‘Blackly funny, intellectually serious and compellingly readable.’ FIVE STARS – MICHAEL GOVE, Mail on Sunday
‘Fleet-footed, frighteningly up-to-date … an argument with real force and substance’ – Washington Post
‘Thompson’s book is a tour de force, written with wit and élan, but more than that, it is a delicate dissection of what it means to be addicted to something; what it is to feel out of control and beholden to something to anaesthetise you from the realities of your life. It’s agonisingly honest and personal in parts but without ever seeming mawkish or self-pitying, drawing on his personal experiences of addiction to give texture and insight.’ FIVE STARS – MAX PEMBERTON, The Telegraph
‘Thompson’s key thesis is that addiction should be thought of as behaviour, not disease. I am a practicing clinical psychologist – professor of clinical psychology at the University of Liverpool – and this is a philosophy with which I profoundly agree. Thompson has been able to put into words – to explain – not only why we tend to get addicted to harmful things, but also how we've got our collective thinking about these issues so wrong for so long. It's a book I wish I had been skilful enough to write. … The Fix is an excellent read. It’s bold and confident and, pretty much, right.’ PROFESSOR PETER KINDERMAN, Head of the Institute of Psychology, Health and Society at the University of Liverpool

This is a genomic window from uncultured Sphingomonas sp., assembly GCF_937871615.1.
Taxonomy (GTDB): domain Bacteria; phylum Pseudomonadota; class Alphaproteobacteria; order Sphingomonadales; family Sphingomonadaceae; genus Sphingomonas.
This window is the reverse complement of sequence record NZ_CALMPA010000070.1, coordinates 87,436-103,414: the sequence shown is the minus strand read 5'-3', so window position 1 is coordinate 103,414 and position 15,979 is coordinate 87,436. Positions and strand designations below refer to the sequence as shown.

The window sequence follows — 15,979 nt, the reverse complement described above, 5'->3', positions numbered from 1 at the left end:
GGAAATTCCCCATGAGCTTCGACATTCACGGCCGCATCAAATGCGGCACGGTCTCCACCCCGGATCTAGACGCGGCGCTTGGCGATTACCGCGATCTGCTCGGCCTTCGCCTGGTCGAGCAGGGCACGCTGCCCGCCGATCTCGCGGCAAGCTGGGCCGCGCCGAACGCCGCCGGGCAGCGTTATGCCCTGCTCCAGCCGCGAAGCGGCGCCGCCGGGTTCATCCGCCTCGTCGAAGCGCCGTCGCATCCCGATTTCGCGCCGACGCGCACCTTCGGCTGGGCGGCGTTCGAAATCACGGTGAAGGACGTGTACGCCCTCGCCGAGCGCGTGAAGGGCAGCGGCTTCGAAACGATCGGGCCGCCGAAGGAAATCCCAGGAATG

Addictions to iphones, painkillers, cupcakes, alcohol and sex are taking over our lives.
Our most casual daily habits can quickly become obsessions that move beyond our control. Damian Thompson, who has himself struggled with a range of addictions, argues that human desire is in the process of being reshaped. Shunning the concept of addiction as disease, he shows how manufacturers are producing substances like ipads, muffins and computer games that we learn to like too much and supplement tradition addictions to alcohol, drugs and gambling. He argues that addictive behaviour is becoming a substitute for family and work bonds that are being swept away by globalisation and urbanisation.
This battle to control addiction will soon overshadow familiar ideological debates about how to run the economy, and as whole societies set about “fixing” themselves, the architecture of human relations will come under strain as never before.
The Fix offers a truly frightening glimpse of the future and is essential reading for fans of Naomi Klein’s ‘No Logo’, Oliver James’s ‘Affluenza’ and Francis Wheen’s ‘How Mumbo-jumbo Conquered the World’.